Ghatu Subhash, Ph.D.; Lawrence Ukeiley, Ph.D.; and Warren Dixon, Ph.D.

UF Engineers Garner Extra Funds for Equipment

In Department of Mechanical and Aerospace Engineering, Featured, News

The Army Research Office (ARO), an element of the U.S. Army Combat Capabilities Development Command’s Army Research Laboratory at the Department of Defense (DOD) recently announced that 150 university researchers will receive a total of $50 million in grants awarded under the Defense University Research Instrumentation Program (DURIP). These grants are being provided to 85 institutions across 33 states in Fiscal Year (FY) 2021.

Through DURIP, ARO supports purchases of major research equipment to augment current research and develop new capabilities. This effort enables universities to perform state-of-the-art research that boosts the United States’ technological edge while ensuring that the future science, technology, engineering, and mathematics (STEM) workforce in the U.S. remains second to none.  

The Herbert Wertheim College of Engineering faculty in the Department of Mechanical & Aerospace Engineering have received three of these important equipment grants. Congratulations to Dr. Warren Dixon, Dr. Ghatu Subhash and Dr. Lawrence Ukeiley.

Warren Dixon, Ph.D., Newton C. Ebaugh Professor, Director of the AFOSR Center of Excellence

Dr. Dixon and his team are collaborating with the Air Force Office of Scientific Research to develop national defense systems. The multi-million dollar research center focuses on artificial intelligence, control systems, robotics, wireless networking, and defense against cyber effects to allow autonomous vehicles to operate in contested and adversarial environments.

The DURIP funds help provide a collection of advanced unmanned air and ground robotic systems, specialized sensors, and state-of the art artificially intelligent radio systems that can respond to cyber-attacks over wireless and LTE and 5G cell networks. The DURIP funds will be used to construct a netted outdoor enclosure approximately the size of ¾ of a football field in which the robotic systems will safely execute new collaborative behaviors developed by the investigators while defending against cyber-attacks imposed by the investigators and their collaborators within the Center of Excellence.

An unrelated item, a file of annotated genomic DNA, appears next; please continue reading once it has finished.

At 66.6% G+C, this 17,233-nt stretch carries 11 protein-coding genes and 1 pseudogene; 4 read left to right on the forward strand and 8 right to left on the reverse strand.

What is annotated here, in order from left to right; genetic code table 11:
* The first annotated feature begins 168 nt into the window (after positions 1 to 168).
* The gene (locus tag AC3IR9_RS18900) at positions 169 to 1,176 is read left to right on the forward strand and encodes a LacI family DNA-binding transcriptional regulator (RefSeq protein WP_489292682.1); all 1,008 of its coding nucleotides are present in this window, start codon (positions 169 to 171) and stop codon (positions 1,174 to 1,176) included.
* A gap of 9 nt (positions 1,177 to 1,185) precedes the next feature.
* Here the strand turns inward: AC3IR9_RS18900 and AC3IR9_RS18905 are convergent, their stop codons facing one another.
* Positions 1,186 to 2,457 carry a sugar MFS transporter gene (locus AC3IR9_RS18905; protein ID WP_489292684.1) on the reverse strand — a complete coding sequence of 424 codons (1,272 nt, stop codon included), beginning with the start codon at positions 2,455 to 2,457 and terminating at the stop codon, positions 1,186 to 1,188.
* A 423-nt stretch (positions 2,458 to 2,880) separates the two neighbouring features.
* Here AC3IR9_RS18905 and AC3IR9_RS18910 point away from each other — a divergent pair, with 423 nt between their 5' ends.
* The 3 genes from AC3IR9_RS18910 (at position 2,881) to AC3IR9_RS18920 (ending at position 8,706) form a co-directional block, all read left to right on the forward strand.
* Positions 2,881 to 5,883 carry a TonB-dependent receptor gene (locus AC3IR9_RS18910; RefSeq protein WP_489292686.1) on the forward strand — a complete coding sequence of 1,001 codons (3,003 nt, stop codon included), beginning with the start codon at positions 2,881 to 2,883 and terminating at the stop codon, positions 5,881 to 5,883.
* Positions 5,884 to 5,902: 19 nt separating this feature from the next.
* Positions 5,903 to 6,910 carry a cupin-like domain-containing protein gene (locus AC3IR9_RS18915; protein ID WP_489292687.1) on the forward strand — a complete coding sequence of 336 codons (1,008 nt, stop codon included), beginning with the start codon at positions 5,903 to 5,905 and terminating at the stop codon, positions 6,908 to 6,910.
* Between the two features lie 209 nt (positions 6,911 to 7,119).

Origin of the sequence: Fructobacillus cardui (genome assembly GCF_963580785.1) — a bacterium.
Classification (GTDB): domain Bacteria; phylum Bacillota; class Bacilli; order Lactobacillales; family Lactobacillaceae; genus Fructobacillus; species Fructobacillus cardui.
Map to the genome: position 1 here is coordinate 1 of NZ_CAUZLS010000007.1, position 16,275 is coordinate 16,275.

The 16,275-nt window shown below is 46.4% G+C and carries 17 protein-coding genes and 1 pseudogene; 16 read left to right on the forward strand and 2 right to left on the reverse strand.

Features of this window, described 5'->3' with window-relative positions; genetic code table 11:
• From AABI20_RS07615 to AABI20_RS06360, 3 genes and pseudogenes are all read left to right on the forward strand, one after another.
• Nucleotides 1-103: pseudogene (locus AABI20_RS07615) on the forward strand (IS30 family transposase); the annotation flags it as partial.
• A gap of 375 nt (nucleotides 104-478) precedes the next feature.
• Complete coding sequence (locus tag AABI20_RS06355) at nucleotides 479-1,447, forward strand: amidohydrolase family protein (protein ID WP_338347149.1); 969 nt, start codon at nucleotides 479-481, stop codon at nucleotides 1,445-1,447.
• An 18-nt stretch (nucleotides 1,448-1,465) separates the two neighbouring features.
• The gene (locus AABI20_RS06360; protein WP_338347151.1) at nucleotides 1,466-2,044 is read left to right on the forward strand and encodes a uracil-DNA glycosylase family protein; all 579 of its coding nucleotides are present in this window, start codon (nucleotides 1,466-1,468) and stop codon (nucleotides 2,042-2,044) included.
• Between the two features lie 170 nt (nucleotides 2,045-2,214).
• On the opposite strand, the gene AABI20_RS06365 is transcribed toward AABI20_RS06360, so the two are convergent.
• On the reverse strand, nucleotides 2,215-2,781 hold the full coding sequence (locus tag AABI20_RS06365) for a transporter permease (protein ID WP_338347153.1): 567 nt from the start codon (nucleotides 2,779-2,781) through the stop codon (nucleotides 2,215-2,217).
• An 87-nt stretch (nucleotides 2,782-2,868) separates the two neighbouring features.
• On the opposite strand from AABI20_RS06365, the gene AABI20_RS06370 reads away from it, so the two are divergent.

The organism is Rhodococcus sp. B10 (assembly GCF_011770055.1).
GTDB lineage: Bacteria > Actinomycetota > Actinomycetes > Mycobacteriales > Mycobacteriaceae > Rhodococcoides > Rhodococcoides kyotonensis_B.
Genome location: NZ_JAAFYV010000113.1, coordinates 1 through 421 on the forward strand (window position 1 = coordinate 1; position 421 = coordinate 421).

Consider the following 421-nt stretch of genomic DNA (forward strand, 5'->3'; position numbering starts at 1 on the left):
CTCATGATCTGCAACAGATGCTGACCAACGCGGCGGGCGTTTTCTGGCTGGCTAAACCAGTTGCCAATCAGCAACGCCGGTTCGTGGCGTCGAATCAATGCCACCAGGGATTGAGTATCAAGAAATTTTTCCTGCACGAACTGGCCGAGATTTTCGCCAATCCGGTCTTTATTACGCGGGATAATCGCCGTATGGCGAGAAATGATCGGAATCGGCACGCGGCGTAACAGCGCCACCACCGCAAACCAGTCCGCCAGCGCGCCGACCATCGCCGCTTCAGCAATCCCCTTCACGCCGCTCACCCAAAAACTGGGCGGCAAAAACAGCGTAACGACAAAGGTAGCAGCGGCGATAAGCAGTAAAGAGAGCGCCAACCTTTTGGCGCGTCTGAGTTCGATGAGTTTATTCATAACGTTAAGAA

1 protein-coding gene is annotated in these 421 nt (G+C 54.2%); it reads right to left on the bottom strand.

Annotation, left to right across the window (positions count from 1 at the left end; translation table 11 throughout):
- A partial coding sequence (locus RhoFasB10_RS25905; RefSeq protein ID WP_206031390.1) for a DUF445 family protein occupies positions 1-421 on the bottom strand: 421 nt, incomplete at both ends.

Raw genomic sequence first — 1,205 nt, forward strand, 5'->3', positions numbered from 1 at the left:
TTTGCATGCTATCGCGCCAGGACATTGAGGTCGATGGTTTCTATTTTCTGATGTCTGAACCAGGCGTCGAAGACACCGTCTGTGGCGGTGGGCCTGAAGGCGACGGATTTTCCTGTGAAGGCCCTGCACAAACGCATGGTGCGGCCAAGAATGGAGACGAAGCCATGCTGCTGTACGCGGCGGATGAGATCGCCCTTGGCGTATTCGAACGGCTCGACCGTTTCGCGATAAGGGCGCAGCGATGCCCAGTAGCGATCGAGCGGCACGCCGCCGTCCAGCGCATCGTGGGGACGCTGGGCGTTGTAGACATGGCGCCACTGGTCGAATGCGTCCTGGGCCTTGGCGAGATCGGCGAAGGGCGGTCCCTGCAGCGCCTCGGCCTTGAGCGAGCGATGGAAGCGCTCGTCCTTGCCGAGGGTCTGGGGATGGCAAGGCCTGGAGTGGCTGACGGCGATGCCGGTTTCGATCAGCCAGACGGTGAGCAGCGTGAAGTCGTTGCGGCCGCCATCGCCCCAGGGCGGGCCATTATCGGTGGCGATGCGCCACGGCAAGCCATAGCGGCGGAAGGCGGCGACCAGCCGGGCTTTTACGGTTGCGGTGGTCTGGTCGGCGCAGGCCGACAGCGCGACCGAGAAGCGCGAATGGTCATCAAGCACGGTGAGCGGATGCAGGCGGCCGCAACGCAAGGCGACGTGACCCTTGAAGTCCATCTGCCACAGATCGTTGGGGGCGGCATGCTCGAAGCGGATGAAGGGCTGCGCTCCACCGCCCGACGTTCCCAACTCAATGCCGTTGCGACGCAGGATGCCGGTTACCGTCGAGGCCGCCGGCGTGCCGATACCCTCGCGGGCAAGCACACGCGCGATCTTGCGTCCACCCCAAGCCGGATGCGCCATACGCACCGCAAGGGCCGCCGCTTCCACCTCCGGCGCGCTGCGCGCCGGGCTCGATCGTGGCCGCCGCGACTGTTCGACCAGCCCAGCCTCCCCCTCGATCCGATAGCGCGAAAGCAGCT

Ghatu Subhash, Ph.D., Newton C. Ebaugh Professor, Leader of the Laboratory for Dynamic Response of Advanced Materials (LDRAM)

Dr. Subhash and his team are working on projects funded by the Army Research Office (ARO), the Army Research Laboratories (ARL) and the Department of Energy (DOE) to develop and test advanced structural materials for a variety of applications.

LDRAM performs cutting-edge research in solid mechanics, materials science, and biomedical engineering. They employ advanced experimental, analytical, and computational tools to build constitutive models for complex loading conditions. The researchers study a wide range of materials, including advanced structural ceramics, high-strength glasses, composites, bulk metallic glasses, metallic/polymeric foams, gels, biomaterials and multilayered graphene.

Their DURIP funds will be used to acquire a nanomechanical test instrument with an accelerated property mapping feature for quantitative nanomechanical characterization of novel advanced materials for applications in defense (e.g., body armor), nuclear engineering (radiation resistance) and biomedical engineering (tissue surrogates).

Lawrence Ukeiley, Ph.D., Professor, Director of the Unsteady Fluid Dynamics Group

Dr. Ukeiley and his team are researching flow control applications in high speed flows under a grant from the Air Force Office of Scientific Research.

The applications for their research are related to flow diagnostics and control on noise generation from jet propulsion systems, supersonic flow over open bays on aircraft and clarification of drag-producing events in turbulent flow over bodies.

The DURIP funds granted to Dr. Ukeiley’s project will be used to purchase a Volumetric Particle Image Velocimetry system, which will be used to measure the instantaneous velocity fields to elucidate aspects of turbulent flows which can be altered for the benefit of engineered systems.

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